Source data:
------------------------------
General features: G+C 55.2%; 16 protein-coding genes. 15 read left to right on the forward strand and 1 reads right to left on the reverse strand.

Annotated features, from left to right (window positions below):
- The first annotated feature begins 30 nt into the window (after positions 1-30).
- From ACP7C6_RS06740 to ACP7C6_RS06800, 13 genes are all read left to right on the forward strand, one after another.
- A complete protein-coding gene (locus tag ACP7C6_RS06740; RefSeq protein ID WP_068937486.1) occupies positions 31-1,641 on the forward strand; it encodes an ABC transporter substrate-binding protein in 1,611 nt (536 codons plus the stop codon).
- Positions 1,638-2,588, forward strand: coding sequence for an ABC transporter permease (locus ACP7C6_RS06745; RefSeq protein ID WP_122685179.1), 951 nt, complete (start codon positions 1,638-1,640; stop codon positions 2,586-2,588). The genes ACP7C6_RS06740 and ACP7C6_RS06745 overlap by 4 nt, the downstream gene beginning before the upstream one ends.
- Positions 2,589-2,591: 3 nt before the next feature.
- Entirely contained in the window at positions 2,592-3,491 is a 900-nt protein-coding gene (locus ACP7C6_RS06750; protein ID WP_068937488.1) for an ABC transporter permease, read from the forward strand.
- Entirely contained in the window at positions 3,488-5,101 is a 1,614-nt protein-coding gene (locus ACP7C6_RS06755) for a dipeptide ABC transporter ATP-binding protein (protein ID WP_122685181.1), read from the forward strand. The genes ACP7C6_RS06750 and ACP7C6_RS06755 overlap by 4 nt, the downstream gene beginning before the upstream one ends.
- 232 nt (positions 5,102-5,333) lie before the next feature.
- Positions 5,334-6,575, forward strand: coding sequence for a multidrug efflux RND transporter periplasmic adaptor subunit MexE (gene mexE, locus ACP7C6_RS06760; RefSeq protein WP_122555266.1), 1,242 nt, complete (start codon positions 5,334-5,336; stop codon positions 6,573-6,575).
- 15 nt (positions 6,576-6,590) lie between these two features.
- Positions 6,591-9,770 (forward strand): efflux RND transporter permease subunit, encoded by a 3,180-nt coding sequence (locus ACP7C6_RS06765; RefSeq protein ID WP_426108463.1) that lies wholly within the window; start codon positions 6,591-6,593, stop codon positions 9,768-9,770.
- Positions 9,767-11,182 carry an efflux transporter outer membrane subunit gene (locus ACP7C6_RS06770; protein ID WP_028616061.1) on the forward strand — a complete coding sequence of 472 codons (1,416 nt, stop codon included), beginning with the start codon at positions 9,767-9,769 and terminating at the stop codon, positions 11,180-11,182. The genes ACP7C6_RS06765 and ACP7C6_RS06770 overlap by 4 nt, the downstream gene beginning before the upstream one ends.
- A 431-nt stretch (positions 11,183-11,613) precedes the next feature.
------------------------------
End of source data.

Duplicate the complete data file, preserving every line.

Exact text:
General features: G+C 55.2%; 16 protein-coding genes. 15 read left to right on the forward strand and 1 reads right to left on the reverse strand.

Annotated features, from left to right (window positions below):
- The first annotated feature begins 30 nt into the window (after positions 1-30).
- From ACP7C6_RS06740 to ACP7C6_RS06800, 13 genes are all read left to right on the forward strand, one after another.
- A complete protein-coding gene (locus tag ACP7C6_RS06740; RefSeq protein ID WP_068937486.1) occupies positions 31-1,641 on the forward strand; it encodes an ABC transporter substrate-binding protein in 1,611 nt (536 codons plus the stop codon).
- Positions 1,638-2,588, forward strand: coding sequence for an ABC transporter permease (locus ACP7C6_RS06745; RefSeq protein ID WP_122685179.1), 951 nt, complete (start codon positions 1,638-1,640; stop codon positions 2,586-2,588). The genes ACP7C6_RS06740 and ACP7C6_RS06745 overlap by 4 nt, the downstream gene beginning before the upstream one ends.
- Positions 2,589-2,591: 3 nt before the next feature.
- Entirely contained in the window at positions 2,592-3,491 is a 900-nt protein-coding gene (locus ACP7C6_RS06750; protein ID WP_068937488.1) for an ABC transporter permease, read from the forward strand.
- Entirely contained in the window at positions 3,488-5,101 is a 1,614-nt protein-coding gene (locus ACP7C6_RS06755) for a dipeptide ABC transporter ATP-binding protein (protein ID WP_122685181.1), read from the forward strand. The genes ACP7C6_RS06750 and ACP7C6_RS06755 overlap by 4 nt, the downstream gene beginning before the upstream one ends.
- 232 nt (positions 5,102-5,333) lie before the next feature.
- Positions 5,334-6,575, forward strand: coding sequence for a multidrug efflux RND transporter periplasmic adaptor subunit MexE (gene mexE, locus ACP7C6_RS06760; RefSeq protein WP_122555266.1), 1,242 nt, complete (start codon positions 5,334-5,336; stop codon positions 6,573-6,575).
- 15 nt (positions 6,576-6,590) lie between these two features.
- Positions 6,591-9,770 (forward strand): efflux RND transporter permease subunit, encoded by a 3,180-nt coding sequence (locus ACP7C6_RS06765; RefSeq protein ID WP_426108463.1) that lies wholly within the window; start codon positions 6,591-6,593, stop codon positions 9,768-9,770.
- Positions 9,767-11,182 carry an efflux transporter outer membrane subunit gene (locus ACP7C6_RS06770; protein ID WP_028616061.1) on the forward strand — a complete coding sequence of 472 codons (1,416 nt, stop codon included), beginning with the start codon at positions 9,767-9,769 and terminating at the stop codon, positions 11,180-11,182. The genes ACP7C6_RS06765 and ACP7C6_RS06770 overlap by 4 nt, the downstream gene beginning before the upstream one ends.
- A 431-nt stretch (positions 11,183-11,613) precedes the next feature.